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Old 11-10-2008, 04:06 PM   #1
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Concrobium or White Vinegar?


Hi all, I have to wipe down many of the belongings in my home to remove mold spores --before moving the items into storage-- so that I can have mold remediation done. I cannot get in touch with the mold people at the moment & am wondering what the consensus is regarding the use of concrobium vs white vinegar for this problem.
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Old 11-11-2008, 07:12 AM   #2
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Concrobium or White Vinegar?


10% bleach / 90% water will kill mold spores and just about any other microscopic organism.

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Old 11-11-2008, 03:44 PM   #3
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Concrobium or White Vinegar?


I wouldn't worry about wiping down anything, unless you can see or smell mold on it. Good information here:

http://www.doctorfungus.org/mycoses/...eowner_faq.htm
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Old 11-12-2008, 06:26 AM   #4
Mold!! Let's kill it!
 
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Concrobium or White Vinegar?


There is some really questionable info on that site.
Wipe down everything that is non porous with a bleach / water solution or simple dishwashing liquid mixed with water. Then dry it thoroughly before you store it. Discard anything that is porous since it cannot be cleaned effectively. Discard anything organic like paper, wood or leather. Most cleaning agents will have long term adverse effects on items like this. Thoroughly wash clorthing in hot water. Before getting the mold abated, be sure to correct the situation that caused the mold growth in the first place. See the U.S. EPA web site for some realistic cleaning information.
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Old 11-14-2008, 12:13 AM   #5
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Concrobium or White Vinegar?


Unless an item has mold that you can see or smell don't worry about it. If you do see/smell any signs of mold then yes by all means follow the EPA's recommendations taken from their website.

FUD Alert! Contrary to information posted here earlier, the EPA does NOT recommend using bleach or any other biocide during mold remediation.

The following excerpt is quoted from: http://www.epa.gov/mold/hiddenmold.h...and%20Biocides

"Biocides are substances that can destroy living organisms. The use of a chemical or biocide that kills organisms such as mold (chlorine bleach, for example) is not recommended as a routine practice during mold cleanup. There may be instances, however, when professional judgment may indicate its use (for example, when immune-compromised individuals are present). In most cases, it is not possible or desirable to sterilize an area; a background level of mold spores will remain - these spores will not grow if the moisture problem has been resolved. If you choose to use disinfectants or biocides, always ventilate the area and exhaust the air to the outdoors. Never mix chlorine bleach solution with other cleaning solutions or detergents that contain ammonia because toxic fumes could be produced."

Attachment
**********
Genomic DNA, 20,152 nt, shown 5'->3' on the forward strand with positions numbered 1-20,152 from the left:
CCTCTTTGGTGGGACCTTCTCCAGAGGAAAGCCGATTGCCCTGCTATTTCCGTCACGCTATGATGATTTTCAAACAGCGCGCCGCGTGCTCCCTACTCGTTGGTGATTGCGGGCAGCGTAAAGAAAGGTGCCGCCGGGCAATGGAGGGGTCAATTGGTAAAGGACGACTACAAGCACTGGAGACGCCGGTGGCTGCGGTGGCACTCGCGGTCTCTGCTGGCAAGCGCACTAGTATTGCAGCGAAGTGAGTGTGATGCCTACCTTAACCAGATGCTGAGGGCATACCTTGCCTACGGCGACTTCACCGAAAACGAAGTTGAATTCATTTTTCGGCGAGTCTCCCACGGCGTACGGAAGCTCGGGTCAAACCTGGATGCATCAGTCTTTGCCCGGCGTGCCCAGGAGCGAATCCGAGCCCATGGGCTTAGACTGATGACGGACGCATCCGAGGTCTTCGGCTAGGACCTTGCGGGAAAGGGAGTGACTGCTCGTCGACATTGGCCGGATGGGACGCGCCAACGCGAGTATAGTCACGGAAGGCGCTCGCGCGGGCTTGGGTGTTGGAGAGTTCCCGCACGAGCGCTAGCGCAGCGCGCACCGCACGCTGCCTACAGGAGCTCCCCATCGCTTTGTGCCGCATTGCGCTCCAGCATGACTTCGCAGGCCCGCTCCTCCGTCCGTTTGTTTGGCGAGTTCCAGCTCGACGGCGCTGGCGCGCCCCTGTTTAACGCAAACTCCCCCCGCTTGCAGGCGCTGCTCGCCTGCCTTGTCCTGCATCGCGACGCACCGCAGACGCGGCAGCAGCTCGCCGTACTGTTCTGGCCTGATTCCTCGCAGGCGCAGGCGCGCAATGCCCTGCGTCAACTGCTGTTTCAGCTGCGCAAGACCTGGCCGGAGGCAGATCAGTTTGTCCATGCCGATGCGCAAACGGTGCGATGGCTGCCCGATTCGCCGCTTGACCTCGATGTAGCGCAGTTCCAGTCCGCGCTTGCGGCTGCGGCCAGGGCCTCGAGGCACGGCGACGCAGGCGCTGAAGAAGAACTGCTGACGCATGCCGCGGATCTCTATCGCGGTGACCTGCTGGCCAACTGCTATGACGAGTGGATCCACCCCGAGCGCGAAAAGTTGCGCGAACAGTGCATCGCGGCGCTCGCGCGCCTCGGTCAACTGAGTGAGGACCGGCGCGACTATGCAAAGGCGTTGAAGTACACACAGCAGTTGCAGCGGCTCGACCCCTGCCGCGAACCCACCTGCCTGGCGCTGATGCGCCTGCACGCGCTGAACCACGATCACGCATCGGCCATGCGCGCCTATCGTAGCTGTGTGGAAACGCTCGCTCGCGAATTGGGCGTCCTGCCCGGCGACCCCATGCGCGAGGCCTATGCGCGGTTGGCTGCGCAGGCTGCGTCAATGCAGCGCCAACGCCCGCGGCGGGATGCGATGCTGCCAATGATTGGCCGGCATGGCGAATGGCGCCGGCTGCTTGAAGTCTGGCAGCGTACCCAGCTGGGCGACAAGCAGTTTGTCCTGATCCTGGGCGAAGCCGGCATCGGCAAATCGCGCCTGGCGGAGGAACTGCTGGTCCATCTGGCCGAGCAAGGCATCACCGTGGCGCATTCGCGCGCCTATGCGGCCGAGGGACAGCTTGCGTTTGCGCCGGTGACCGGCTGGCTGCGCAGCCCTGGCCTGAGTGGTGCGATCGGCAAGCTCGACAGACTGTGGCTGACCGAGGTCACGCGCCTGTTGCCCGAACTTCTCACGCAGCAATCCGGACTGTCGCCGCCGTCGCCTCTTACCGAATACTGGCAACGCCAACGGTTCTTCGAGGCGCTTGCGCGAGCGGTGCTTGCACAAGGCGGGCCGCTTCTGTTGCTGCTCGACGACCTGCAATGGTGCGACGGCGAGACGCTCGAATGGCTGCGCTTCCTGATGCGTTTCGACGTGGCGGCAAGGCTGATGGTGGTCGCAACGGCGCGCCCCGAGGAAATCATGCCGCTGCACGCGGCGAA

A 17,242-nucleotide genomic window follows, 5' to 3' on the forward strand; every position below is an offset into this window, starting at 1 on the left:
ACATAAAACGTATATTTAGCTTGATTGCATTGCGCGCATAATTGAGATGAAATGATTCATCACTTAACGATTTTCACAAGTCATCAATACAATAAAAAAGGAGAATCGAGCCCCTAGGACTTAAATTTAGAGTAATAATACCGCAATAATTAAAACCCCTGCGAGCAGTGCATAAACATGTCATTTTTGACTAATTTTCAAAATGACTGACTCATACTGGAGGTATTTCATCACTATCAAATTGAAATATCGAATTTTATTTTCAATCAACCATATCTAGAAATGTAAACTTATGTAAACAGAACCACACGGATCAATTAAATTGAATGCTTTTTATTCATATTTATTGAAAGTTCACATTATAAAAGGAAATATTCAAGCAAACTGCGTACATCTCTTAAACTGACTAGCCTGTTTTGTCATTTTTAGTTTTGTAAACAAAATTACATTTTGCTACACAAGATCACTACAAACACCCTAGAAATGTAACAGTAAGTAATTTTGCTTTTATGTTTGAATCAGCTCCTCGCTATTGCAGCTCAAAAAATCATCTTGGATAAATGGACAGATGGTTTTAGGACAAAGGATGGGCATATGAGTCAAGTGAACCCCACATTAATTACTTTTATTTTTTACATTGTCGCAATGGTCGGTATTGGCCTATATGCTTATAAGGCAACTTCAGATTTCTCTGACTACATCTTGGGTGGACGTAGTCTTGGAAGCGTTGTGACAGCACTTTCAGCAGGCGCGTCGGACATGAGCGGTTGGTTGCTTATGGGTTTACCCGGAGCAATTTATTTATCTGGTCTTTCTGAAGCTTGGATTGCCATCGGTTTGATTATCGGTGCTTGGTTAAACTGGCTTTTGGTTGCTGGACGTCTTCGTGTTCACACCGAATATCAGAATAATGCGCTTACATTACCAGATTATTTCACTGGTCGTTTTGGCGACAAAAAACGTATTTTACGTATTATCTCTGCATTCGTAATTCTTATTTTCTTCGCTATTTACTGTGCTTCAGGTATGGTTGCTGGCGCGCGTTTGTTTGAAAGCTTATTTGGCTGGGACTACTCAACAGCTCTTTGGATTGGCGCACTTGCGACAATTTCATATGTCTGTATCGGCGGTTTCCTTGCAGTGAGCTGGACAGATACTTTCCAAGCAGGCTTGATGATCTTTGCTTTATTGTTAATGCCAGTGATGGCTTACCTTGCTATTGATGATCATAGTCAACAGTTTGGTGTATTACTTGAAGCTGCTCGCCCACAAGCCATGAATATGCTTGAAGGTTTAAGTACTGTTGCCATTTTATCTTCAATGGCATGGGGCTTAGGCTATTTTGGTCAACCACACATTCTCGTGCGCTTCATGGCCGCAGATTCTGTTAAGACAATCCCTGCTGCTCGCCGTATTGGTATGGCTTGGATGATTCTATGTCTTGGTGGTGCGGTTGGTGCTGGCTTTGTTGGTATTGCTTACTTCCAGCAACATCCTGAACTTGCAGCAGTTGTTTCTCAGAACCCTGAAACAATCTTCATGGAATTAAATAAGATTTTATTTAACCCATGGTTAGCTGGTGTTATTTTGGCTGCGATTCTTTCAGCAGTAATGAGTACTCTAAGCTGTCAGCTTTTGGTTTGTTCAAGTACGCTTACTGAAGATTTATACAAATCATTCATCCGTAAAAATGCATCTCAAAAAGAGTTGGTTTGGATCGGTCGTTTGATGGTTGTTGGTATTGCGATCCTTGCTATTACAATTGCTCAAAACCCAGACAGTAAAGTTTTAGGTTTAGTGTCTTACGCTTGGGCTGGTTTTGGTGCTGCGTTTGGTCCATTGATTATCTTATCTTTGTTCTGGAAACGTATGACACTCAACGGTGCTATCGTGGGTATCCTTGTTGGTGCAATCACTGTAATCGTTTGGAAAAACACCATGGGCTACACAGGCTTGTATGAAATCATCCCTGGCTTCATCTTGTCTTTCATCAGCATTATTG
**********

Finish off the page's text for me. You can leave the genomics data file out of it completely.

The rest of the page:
So if you are worried about "rogue killer spores" don't.

The following is taken from: http://www.epa.gov/mold/moldresources.html

Basic Mold Cleanup

The key to mold control is moisture control. It is important to dry water damaged areas and items within 24-48 hours to prevent mold growth. If mold is a problem in your home, clean up the mold and get rid of the excess water or moisture. Fix leaky plumbing or other sources of water. Wash mold off hard surfaces with detergent and water, and dry completely. Absorbent materials (such as ceiling tiles & carpet) that become moldy may have to be replaced.

Ten Things You Should Know About Mold


1. Potential health effects and symptoms associated with mold exposures include allergic reactions, asthma, and other respiratory complaints.
2. There is no practical way to eliminate all mold and mold spores in the indoor environment; the way to control indoor mold growth is to control moisture.
3. If mold is a problem in your home or school, you must clean up the mold and eliminate sources of moisture.
4. Fix the source of the water problem or leak to prevent mold growth.
5. Reduce indoor humidity (to 30-60% ) to decrease mold growth by: venting bathrooms, dryers, and other moisture-generating sources to the outside; using air conditioners and de-humidifiers; increasing ventilation; and using exhaust fans whenever cooking, dishwashing, and cleaning.
6. Clean and dry any damp or wet building materials and furnishings within 24-48 hours to prevent mold growth.
7. Clean mold off hard surfaces with water and detergent, and dry completely. Absorbent materials such as ceiling tiles, that are moldy, may need to be replaced.
8. Prevent condensation: Reduce the potential for condensation on cold surfaces (i.e., windows, piping, exterior walls, roof, or floors) by adding insulation.
9. In areas where there is a perpetual moisture problem, do not install carpeting (i.e., by drinking fountains, by classroom sinks, or on concrete floors with leaks or frequent condensation).
10. Molds can be found almost anywhere; they can grow on virtually any substance, providing moisture is present. There are molds that can grow on wood, paper, carpet, and foods